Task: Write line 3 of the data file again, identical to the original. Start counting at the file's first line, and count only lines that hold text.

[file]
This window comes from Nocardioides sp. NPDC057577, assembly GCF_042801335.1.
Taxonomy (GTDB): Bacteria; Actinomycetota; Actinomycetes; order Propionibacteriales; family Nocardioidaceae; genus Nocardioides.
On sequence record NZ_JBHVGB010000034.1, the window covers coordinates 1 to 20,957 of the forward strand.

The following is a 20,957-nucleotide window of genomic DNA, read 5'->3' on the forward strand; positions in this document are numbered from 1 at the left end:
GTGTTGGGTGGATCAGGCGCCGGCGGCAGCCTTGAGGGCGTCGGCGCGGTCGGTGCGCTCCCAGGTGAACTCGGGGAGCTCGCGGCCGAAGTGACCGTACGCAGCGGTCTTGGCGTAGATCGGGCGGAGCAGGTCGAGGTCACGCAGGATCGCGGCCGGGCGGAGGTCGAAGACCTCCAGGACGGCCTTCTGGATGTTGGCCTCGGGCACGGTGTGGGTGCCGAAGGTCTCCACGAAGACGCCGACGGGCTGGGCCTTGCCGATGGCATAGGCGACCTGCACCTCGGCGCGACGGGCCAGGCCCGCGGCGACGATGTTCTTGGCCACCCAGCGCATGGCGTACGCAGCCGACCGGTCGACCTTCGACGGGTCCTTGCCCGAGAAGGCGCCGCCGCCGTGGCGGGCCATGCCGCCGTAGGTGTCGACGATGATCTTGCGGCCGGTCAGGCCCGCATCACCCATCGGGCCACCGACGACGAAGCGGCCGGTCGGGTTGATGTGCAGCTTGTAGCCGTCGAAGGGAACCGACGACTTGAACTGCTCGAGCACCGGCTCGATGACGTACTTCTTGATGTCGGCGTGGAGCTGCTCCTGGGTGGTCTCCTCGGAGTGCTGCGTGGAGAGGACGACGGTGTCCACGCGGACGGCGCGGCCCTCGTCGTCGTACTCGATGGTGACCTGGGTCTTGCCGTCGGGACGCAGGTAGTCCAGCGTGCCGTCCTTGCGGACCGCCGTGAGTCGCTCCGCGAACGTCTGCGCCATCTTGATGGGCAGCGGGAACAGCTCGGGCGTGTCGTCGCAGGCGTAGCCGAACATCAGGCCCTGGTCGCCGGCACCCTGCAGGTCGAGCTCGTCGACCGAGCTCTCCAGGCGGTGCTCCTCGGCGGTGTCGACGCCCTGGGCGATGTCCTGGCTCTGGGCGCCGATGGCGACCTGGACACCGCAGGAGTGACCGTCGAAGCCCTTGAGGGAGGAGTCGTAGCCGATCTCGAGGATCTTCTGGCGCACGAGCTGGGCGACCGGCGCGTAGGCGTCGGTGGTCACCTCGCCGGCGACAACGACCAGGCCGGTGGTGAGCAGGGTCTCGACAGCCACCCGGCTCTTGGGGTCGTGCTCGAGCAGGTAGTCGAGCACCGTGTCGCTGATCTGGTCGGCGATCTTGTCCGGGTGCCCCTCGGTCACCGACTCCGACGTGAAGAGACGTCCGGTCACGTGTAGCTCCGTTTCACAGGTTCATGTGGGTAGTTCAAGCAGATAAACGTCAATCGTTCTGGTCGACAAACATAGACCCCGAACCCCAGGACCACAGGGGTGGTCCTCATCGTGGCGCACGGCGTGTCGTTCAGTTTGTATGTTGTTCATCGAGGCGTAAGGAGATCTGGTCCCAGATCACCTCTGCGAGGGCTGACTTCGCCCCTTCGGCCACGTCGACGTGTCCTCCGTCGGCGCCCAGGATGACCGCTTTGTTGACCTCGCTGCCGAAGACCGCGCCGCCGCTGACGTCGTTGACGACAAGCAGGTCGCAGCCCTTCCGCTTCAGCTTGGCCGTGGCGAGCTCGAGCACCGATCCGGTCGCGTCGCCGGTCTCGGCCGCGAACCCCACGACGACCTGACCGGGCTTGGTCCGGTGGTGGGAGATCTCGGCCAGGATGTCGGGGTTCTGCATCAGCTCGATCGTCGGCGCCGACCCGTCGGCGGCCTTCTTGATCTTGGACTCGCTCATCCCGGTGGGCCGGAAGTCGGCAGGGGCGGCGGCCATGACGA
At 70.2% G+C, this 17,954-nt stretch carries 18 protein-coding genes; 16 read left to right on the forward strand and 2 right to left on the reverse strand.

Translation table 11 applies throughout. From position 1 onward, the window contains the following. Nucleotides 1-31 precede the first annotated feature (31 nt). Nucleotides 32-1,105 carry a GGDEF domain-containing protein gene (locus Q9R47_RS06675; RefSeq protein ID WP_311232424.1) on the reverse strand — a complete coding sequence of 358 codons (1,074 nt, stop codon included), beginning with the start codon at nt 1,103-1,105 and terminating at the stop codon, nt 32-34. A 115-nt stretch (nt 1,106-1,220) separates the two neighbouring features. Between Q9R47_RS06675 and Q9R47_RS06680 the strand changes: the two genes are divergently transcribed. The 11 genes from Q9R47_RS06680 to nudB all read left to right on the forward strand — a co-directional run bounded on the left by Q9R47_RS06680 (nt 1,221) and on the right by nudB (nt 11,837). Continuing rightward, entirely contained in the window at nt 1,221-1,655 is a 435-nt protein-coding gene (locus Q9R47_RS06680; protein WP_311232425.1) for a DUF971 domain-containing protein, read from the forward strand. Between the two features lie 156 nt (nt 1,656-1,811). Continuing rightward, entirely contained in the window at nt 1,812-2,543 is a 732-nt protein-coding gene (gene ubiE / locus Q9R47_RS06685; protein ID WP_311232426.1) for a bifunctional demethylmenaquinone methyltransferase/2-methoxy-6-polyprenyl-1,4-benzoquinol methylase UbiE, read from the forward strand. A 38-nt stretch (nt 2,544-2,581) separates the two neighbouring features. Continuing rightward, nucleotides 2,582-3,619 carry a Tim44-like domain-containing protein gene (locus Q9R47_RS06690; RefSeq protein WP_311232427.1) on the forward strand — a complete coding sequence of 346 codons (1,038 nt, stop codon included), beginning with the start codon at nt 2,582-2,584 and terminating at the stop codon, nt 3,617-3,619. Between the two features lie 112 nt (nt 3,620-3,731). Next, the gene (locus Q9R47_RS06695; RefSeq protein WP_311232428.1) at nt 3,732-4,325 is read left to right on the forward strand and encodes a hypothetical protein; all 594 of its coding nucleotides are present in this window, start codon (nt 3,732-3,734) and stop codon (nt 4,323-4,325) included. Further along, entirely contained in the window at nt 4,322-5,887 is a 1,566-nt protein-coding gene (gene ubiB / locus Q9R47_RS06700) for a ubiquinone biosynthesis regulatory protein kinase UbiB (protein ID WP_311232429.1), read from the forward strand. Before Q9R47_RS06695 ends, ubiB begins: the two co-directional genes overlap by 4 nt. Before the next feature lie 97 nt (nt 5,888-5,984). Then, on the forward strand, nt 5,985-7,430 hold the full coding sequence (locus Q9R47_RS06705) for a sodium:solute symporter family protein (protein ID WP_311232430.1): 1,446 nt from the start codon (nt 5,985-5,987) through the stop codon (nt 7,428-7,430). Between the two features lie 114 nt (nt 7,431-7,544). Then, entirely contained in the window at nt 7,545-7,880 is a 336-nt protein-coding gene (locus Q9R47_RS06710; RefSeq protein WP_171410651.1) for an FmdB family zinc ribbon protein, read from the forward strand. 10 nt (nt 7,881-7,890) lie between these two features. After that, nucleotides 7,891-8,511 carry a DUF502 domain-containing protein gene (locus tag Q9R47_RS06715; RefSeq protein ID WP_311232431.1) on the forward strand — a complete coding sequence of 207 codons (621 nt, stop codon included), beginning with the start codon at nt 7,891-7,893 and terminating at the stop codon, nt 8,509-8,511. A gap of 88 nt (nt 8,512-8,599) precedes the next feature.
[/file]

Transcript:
On sequence record NZ_JBHVGB010000034.1, the window covers coordinates 1 to 20,957 of the forward strand.